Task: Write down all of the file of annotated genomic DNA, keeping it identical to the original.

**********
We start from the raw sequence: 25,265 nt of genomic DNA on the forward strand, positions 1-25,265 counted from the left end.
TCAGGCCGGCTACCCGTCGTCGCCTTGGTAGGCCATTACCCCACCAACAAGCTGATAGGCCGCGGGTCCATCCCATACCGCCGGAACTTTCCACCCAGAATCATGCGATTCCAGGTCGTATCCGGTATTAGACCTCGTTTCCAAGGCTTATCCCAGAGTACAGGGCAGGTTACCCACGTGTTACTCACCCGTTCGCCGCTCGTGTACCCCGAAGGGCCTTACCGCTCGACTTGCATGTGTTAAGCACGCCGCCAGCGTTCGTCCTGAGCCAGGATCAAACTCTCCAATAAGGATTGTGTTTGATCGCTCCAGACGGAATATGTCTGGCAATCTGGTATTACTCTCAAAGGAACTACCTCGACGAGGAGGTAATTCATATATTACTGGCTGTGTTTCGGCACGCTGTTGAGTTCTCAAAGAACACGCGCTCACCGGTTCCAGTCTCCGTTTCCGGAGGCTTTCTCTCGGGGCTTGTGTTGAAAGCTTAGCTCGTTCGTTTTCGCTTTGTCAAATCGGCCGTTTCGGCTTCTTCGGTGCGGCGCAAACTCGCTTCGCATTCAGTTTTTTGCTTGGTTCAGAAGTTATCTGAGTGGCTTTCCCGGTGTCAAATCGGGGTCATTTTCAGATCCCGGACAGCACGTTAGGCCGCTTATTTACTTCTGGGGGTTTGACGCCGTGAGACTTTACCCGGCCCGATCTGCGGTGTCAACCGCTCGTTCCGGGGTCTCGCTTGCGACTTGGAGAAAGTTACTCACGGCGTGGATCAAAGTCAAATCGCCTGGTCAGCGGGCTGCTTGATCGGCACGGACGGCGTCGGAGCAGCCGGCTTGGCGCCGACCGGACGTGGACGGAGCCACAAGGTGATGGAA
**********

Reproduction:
We start from the raw sequence: 25,265 nt of genomic DNA on the forward strand, positions 1-25,265 counted from the left end.
TCAGGCCGGCTACCCGTCGTCGCCTTGGTAGGCCATTACCCCACCAACAAGCTGATAGGCCGCGGGTCCATCCCATACCGCCGGAACTTTCCACCCAGAATCATGCGATTCCAGGTCGTATCCGGTATTAGACCTCGTTTCCAAGGCTTATCCCAGAGTACAGGGCAGGTTACCCACGTGTTACTCACCCGTTCGCCGCTCGTGTACCCCGAAGGGCCTTACCGCTCGACTTGCATGTGTTAAGCACGCCGCCAGCGTTCGTCCTGAGCCAGGATCAAACTCTCCAATAAGGATTGTGTTTGATCGCTCCAGACGGAATATGTCTGGCAATCTGGTATTACTCTCAAAGGAACTACCTCGACGAGGAGGTAATTCATATATTACTGGCTGTGTTTCGGCACGCTGTTGAGTTCTCAAAGAACACGCGCTCACCGGTTCCAGTCTCCGTTTCCGGAGGCTTTCTCTCGGGGCTTGTGTTGAAAGCTTAGCTCGTTCGTTTTCGCTTTGTCAAATCGGCCGTTTCGGCTTCTTCGGTGCGGCGCAAACTCGCTTCGCATTCAGTTTTTTGCTTGGTTCAGAAGTTATCTGAGTGGCTTTCCCGGTGTCAAATCGGGGTCATTTTCAGATCCCGGACAGCACGTTAGGCCGCTTATTTACTTCTGGGGGTTTGACGCCGTGAGACTTTACCCGGCCCGATCTGCGGTGTCAACCGCTCGTTCCGGGGTCTCGCTTGCGACTTGGAGAAAGTTACTCACGGCGTGGATCAAAGTCAAATCGCCTGGTCAGCGGGCTGCTTGATCGGCACGGACGGCGTCGGAGCAGCCGGCTTGGCGCCGACCGGACGTGGACGGAGCCACAAGGTGATGGAA